You should only create a community if your product is good enough to withstand the market test. When the quality of your product needs improvement, promoting it using word-of-mouth can kill your business.

There's another important condition: your clients should have a reason to communicate with each other. If you're in the business of selling flowers, for example, people will have nothing to talk about.

Community development stages

Community development stages

The lifecycle of any community can be separated into three main phases, and each of them has some unique characteristics. Let's take a closer look.

Stage one. Creation of social connections

A business community is just like any other team, as social connections are crucial to its success. The best way to build them is by organizing group events: meetings, trips, games, lectures and discussions.

Here, variety is key. Events should vary both by theme and magnitude. Small events can sometimes be more important than larger ones, which should be held infrequently - for example, once a year.

Since the beginning of time, food has played a crucial role in creating bonds between people. Invite your partners to lunch, and watch your mutual respect and understanding reach new heights.

To get to know each other, try visiting a new place together. Shared adventures can build new social connections and leave fond memories for all team members.

Stage two. Creating a social body

With time, the social connections within your community will become stronger, and the team members will find their own language and inside jokes. A desire for communication and new emotions will become the driving force of your community, and all formal connections will lose their importance.

Fitness centers serve to illustrate this fact: all of them offer identical services, but each center is characterized by a specific culture that influences its patrons' experiences.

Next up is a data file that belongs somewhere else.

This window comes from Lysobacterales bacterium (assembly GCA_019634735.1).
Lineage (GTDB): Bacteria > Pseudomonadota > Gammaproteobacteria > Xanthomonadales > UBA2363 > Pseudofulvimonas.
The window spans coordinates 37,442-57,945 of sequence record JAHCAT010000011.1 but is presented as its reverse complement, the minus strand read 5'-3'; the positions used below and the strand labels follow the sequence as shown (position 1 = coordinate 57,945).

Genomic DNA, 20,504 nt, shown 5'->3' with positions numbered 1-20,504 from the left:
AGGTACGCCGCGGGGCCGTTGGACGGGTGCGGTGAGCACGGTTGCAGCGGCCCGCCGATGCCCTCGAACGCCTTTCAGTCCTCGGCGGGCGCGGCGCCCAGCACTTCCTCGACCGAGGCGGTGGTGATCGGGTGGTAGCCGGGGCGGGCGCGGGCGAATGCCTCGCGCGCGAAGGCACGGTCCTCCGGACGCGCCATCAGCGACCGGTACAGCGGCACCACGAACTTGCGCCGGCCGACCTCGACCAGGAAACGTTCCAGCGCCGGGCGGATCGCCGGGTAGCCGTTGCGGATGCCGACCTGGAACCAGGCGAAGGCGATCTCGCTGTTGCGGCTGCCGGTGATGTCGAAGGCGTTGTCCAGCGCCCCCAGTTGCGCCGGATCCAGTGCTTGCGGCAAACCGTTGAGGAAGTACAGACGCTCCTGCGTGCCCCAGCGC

At this stage, you should work on the visual aspects of your brand (corporate uniforms, etc.), a shared sense of humor, coaching and creating shared experiences.

Stage three. Defining your mission

Most communities never reach this stage, but if you manage to secure the loyalty of your clients, it's only a matter of time before you have to define a common mission. This is something that can't be handed down by top management - the source of the mission should always be at the core of the community.

The best way to get to this stage is by creating a calendar of customer touchpoints: online messaging, Skype conferences, meetings and trips - all of these events need to be developed and planned. This should be your main focus, and only then can you start working on increasing engagement of defining your mission.

Take responsibility

Take responsibility

Marketing experts are responsible for sharing their ideas with the world. When working with communities, you need to understand what exactly you are 'feeding' to your clients. Make sure you are only sharing positive ideas - as a leader, you are responsible for the people who trust you.

Strive towards a high level of quality: not only in the product you are selling, but the values that you are working with. Many people want to be a part of something big. Make their dreams come true, and together you will reach impossible heights.